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Axillary Nerve Palsy S44.30XA 955.0

deltoid atrophy picture

 

 

 

 

 

 

 

 

 

 

 

 

 

 

ICD-9 Classification / Treatment
Etiology / Natural History Associated Injuries / DDx
Anatomy Complications
Clinical Evaluation Follow-up Care
Xray / Diagnositc Tests Review References

synonyms:

Axillary Nerve Palsy ICD-10

A- initial encounter

D- subsequent encounter

S- sequela

 

Axillary Nerve Palsy ICD-9

  •  955.0 injury to peripheral nerve of shoulder girdle and upper limb; Axillary nerve

Axillary Nerve Palsy Etiology / Epidemiology / Natural History

  • Etiology: Iatrogenic from open or arthroscopic shoulder surgery; injury during anterior shoulder dislocation or proximal humerus fracture.

Axillary Nerve Palsy Anatomy

  • Terminal branch of posterior cord derived from ventral rami 5&6
  • Runs anterior to subscapularis
  • Enters quadrilateral space with posterior humeral circumflex artery
  • In contact with inferior joint capsule.
  • Branches into anterior trunk{ant 2/3 deltoid} posterior trunk{post 1/3 deltoid,teres minor}
  • Anterior trunk lies 4-7cm inferior to anterolateral acromion.
  • Motor innervation: deltoid, teres minor
  • Sensory innervation: lateral aspect of shoulder in a chevron distribution.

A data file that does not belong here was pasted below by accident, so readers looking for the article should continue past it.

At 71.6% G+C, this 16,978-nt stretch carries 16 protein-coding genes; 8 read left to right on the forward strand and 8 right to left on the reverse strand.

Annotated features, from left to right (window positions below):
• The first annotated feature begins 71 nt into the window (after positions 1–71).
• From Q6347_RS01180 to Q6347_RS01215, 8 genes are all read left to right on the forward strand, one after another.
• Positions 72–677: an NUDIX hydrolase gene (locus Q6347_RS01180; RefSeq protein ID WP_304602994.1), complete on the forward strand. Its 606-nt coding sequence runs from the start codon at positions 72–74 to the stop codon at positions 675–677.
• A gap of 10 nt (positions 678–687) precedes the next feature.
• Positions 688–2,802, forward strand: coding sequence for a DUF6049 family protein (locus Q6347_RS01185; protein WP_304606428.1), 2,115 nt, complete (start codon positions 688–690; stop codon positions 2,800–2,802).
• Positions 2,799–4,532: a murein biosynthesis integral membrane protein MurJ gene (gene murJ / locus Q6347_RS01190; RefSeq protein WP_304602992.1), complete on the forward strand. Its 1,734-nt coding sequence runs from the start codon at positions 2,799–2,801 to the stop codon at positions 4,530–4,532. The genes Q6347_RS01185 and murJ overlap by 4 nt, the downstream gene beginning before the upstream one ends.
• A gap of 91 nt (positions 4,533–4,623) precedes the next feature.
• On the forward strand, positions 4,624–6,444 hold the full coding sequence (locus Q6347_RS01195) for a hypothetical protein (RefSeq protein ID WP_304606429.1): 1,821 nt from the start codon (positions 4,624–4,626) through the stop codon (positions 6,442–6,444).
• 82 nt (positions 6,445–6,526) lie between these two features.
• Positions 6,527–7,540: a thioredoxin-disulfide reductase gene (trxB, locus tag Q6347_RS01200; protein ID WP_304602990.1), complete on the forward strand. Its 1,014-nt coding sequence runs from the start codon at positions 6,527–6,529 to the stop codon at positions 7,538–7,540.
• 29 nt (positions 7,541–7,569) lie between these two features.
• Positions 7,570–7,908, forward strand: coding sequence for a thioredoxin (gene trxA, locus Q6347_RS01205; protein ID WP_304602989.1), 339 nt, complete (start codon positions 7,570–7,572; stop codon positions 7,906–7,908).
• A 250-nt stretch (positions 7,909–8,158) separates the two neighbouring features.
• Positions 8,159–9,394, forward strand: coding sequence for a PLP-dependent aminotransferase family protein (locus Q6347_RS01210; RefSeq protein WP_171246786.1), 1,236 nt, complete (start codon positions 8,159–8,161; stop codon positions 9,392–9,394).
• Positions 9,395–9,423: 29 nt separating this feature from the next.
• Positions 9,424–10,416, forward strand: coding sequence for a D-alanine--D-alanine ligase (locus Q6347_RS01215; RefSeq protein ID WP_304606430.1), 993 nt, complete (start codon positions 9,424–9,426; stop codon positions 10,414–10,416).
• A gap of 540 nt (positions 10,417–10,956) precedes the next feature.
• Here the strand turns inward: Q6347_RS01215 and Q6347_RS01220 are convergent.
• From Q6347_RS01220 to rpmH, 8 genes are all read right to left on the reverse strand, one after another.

• Arthroscopic visualization of the axillary nerve (Paribelli G, Arthroscopy 2005:21:1016).
  • See also Shoulder anatomy.

Axillary Nerve Palsy Clinical Evaluation

  • Evaluate and grade anterior, middle and posterior deltoid function. (0-5/-)
  • Document axillary nerve sensation in chevron distribution on shoulder.

Axillary Nerve Palsy Xray / Diagnositc Tests

  • Shoulder xrays indicated to rule out concomittant injury.
  • EMG indicated if no recovery is noted after 2 months of observation.
  • Consider MRI-arthrogram for patients who have failed to improve with observation to rule out associated RTC tear etc.

Axillary Nerve Palsy Classification / Treatment

  • Initial treatment = observation
  • Follow-up at 6-8 weeks. If no recovery is noted on exam, EMG is indicated. EMG must include entire brachial plexus ie suprascapular nerve.
  • It EMG done at two months shows signs of persistent denervation grafting of the axillary nerve should be consider and is best performed within 3-4 months from injury. (Bonnard C, JBJS 1999;81B:212).
  • Vitamin B supplementation may improve recovery from nerve injury.

Axillary Nerve Palsy Associated Injuries / Differential Diagnosis

Axillary Nerve Palsy Complications

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Axillary Nerve Palsy Follow-up Care

Axillary Nerve Palsy Review References

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